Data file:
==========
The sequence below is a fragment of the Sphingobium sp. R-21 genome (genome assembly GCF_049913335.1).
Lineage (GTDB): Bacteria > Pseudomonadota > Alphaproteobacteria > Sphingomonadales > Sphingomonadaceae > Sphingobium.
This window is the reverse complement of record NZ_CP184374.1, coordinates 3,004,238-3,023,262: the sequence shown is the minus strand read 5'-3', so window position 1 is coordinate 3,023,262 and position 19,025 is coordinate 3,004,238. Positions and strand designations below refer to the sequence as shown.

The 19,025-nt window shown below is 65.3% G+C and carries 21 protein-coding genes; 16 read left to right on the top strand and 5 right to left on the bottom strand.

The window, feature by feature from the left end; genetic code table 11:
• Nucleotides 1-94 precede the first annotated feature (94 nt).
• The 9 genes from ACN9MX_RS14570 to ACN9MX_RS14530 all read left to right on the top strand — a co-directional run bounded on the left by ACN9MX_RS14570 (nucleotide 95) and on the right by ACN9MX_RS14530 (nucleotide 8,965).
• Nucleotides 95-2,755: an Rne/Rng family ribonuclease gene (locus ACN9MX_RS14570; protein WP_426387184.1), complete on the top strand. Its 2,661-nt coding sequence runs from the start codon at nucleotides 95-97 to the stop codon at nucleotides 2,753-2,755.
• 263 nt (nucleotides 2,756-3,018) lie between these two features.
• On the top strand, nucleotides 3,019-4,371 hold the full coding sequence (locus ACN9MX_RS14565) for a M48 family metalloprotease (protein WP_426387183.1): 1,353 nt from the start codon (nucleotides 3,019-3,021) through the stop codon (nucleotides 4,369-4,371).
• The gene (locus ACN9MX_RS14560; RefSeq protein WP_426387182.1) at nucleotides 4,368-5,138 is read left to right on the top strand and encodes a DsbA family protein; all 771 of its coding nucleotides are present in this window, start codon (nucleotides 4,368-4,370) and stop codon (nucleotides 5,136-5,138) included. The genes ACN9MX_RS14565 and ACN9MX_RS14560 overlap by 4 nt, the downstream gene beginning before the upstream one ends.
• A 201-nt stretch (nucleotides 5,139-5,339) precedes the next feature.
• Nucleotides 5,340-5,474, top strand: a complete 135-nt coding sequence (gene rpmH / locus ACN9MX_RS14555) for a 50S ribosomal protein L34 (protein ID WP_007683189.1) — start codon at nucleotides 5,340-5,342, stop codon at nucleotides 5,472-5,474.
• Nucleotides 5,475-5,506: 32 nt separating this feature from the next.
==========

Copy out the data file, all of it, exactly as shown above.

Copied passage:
The sequence below is a fragment of the Sphingobium sp. R-21 genome (genome assembly GCF_049913335.1).
Lineage (GTDB): Bacteria > Pseudomonadota > Alphaproteobacteria > Sphingomonadales > Sphingomonadaceae > Sphingobium.
This window is the reverse complement of record NZ_CP184374.1, coordinates 3,004,238-3,023,262: the sequence shown is the minus strand read 5'-3', so window position 1 is coordinate 3,023,262 and position 19,025 is coordinate 3,004,238. Positions and strand designations below refer to the sequence as shown.

The 19,025-nt window shown below is 65.3% G+C and carries 21 protein-coding genes; 16 read left to right on the top strand and 5 right to left on the bottom strand.

The window, feature by feature from the left end; genetic code table 11:
• Nucleotides 1-94 precede the first annotated feature (94 nt).
• The 9 genes from ACN9MX_RS14570 to ACN9MX_RS14530 all read left to right on the top strand — a co-directional run bounded on the left by ACN9MX_RS14570 (nucleotide 95) and on the right by ACN9MX_RS14530 (nucleotide 8,965).
• Nucleotides 95-2,755: an Rne/Rng family ribonuclease gene (locus ACN9MX_RS14570; protein WP_426387184.1), complete on the top strand. Its 2,661-nt coding sequence runs from the start codon at nucleotides 95-97 to the stop codon at nucleotides 2,753-2,755.
• 263 nt (nucleotides 2,756-3,018) lie between these two features.
• On the top strand, nucleotides 3,019-4,371 hold the full coding sequence (locus ACN9MX_RS14565) for a M48 family metalloprotease (protein WP_426387183.1): 1,353 nt from the start codon (nucleotides 3,019-3,021) through the stop codon (nucleotides 4,369-4,371).
• The gene (locus ACN9MX_RS14560; RefSeq protein WP_426387182.1) at nucleotides 4,368-5,138 is read left to right on the top strand and encodes a DsbA family protein; all 771 of its coding nucleotides are present in this window, start codon (nucleotides 4,368-4,370) and stop codon (nucleotides 5,136-5,138) included. The genes ACN9MX_RS14565 and ACN9MX_RS14560 overlap by 4 nt, the downstream gene beginning before the upstream one ends.
• A 201-nt stretch (nucleotides 5,139-5,339) precedes the next feature.
• Nucleotides 5,340-5,474, top strand: a complete 135-nt coding sequence (gene rpmH / locus ACN9MX_RS14555) for a 50S ribosomal protein L34 (protein ID WP_007683189.1) — start codon at nucleotides 5,340-5,342, stop codon at nucleotides 5,472-5,474.
• Nucleotides 5,475-5,506: 32 nt separating this feature from the next.